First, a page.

Maastricht Treaty? We don’t need no Maastricht Treaty.

From today’s Open Europe news summary:

Bank of France Governor Christian Noyer told Handelsblatt that, if the ECB were to buy government bonds, he would favour “a cap” in terms of percentage of the market which the ECB can buy.
Le Figaro reports that the European Commission will today unveil a communication detailing the “exceptional circumstances” under which Eurozone countries can be granted more flexibility on the achievement of their deficit and debt reduction targets.
Both of these actions–European Central Bank purchases of sovereign debt and allowing some countries to exceed their national deficit limits–are violations of the Maastricht Treaty, supposedly the founding legal basis of the European Union and the European Monetary Union (eurozone). This should be a warning to all nations who foolishly believe that they can give up their sovereignty to supranational organizations that will abide by their founding law. These supranational governments will behave no differently than national governments; i.e., they will take whatever power they can regardless of the law. But unlike the potential remedies to restrain those who violate national constitutions, supranational governments that violate their constitutions are restrained only by threats that members will leave. The EU and EMU governing boards act with impunity because they believe that lingering war guilt will keep Germany as a member even though it is against German national interest.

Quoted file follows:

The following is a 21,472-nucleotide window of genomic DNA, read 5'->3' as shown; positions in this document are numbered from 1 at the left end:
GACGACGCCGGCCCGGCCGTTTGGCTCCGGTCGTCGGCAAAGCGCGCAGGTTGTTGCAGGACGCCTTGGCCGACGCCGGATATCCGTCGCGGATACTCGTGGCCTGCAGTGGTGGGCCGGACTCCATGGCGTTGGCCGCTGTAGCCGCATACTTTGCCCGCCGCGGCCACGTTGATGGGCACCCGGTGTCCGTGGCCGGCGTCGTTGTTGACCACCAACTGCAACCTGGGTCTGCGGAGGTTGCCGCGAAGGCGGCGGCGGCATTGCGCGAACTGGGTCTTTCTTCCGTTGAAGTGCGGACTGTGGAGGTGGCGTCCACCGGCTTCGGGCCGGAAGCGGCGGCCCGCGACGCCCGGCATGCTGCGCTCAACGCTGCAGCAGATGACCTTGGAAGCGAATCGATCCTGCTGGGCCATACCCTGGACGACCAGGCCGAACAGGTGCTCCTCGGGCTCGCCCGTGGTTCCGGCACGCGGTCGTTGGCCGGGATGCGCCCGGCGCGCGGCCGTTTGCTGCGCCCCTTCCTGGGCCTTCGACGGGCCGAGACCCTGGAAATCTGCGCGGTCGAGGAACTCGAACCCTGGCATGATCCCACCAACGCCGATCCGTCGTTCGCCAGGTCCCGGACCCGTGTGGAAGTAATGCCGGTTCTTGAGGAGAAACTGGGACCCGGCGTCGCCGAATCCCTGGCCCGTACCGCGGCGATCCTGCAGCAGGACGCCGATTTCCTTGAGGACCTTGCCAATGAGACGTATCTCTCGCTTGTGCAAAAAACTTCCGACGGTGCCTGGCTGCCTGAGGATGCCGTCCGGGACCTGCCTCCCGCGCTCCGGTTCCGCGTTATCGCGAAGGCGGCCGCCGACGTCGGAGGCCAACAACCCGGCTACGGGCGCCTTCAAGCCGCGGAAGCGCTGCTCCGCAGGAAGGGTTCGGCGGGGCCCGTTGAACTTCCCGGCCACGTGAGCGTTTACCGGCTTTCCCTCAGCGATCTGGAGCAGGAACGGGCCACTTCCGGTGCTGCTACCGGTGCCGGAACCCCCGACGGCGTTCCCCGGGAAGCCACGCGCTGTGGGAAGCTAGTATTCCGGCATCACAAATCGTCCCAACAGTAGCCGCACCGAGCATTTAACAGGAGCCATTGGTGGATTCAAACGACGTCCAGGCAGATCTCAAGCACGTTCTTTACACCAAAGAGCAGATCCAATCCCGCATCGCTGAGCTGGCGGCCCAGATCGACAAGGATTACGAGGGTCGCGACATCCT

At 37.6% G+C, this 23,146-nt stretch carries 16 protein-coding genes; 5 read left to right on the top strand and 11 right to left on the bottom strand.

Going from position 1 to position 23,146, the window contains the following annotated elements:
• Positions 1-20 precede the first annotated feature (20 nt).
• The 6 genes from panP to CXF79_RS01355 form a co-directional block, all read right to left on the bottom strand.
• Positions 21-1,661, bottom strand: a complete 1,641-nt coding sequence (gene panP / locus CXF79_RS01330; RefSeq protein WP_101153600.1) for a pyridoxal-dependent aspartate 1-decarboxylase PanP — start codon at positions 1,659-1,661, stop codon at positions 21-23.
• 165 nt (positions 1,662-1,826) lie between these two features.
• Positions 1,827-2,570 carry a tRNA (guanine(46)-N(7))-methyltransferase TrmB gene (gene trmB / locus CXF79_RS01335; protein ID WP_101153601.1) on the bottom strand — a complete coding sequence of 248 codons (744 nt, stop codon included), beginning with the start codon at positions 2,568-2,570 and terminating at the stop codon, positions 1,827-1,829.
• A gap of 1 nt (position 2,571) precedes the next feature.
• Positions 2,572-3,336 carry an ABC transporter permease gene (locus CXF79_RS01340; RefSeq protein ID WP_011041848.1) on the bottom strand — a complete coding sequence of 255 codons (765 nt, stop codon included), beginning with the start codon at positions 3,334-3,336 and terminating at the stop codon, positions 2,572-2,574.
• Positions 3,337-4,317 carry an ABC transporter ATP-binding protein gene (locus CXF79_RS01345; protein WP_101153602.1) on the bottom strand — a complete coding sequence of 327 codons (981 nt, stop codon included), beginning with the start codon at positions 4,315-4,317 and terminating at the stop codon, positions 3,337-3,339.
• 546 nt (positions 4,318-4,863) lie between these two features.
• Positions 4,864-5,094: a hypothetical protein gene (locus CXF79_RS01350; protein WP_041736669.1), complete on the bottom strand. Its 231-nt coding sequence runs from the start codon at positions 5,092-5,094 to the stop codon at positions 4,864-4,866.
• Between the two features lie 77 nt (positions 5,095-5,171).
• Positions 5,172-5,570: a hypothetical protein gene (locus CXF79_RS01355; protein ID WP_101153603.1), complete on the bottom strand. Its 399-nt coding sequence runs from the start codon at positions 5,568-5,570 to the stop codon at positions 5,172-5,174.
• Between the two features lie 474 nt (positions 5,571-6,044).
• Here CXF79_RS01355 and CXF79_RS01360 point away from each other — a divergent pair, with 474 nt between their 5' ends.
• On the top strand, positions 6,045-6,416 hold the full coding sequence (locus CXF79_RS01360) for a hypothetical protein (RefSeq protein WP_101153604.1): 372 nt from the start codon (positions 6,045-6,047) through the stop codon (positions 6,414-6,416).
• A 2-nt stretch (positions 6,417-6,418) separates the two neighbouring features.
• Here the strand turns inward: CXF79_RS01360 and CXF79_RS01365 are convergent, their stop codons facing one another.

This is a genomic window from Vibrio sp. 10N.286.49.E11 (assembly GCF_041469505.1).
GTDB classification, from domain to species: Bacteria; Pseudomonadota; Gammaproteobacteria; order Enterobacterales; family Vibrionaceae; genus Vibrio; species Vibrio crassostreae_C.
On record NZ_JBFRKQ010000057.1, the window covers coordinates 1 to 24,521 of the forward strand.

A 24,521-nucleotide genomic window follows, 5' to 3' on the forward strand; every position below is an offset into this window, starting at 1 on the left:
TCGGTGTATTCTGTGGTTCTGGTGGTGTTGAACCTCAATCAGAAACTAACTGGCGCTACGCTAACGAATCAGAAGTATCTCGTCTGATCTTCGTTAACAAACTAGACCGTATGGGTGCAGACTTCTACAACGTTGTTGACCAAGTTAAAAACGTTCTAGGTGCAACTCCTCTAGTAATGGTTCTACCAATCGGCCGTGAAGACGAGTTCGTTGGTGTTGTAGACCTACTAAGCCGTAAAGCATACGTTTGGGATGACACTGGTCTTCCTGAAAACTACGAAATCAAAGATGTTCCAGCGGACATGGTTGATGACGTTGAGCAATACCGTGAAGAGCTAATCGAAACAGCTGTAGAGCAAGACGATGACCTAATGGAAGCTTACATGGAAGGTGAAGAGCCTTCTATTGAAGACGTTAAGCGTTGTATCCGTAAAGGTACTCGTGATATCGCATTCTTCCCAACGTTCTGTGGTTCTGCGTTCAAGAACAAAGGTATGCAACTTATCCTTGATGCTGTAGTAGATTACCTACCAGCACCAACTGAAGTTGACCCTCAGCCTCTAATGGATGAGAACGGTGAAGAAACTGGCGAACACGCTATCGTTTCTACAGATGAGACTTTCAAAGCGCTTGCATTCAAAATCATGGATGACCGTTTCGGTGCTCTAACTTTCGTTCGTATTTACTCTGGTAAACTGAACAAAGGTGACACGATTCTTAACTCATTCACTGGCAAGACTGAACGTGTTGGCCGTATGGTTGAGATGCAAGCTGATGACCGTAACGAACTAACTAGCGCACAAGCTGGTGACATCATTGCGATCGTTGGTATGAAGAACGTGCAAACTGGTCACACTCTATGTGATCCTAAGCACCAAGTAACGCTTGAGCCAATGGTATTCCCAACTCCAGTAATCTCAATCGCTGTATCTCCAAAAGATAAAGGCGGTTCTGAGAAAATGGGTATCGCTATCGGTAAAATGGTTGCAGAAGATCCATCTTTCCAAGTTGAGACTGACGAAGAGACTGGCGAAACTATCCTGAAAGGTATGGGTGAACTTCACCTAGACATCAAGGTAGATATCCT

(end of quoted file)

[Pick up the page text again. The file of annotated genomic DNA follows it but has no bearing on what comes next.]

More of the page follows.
Patrick Barron
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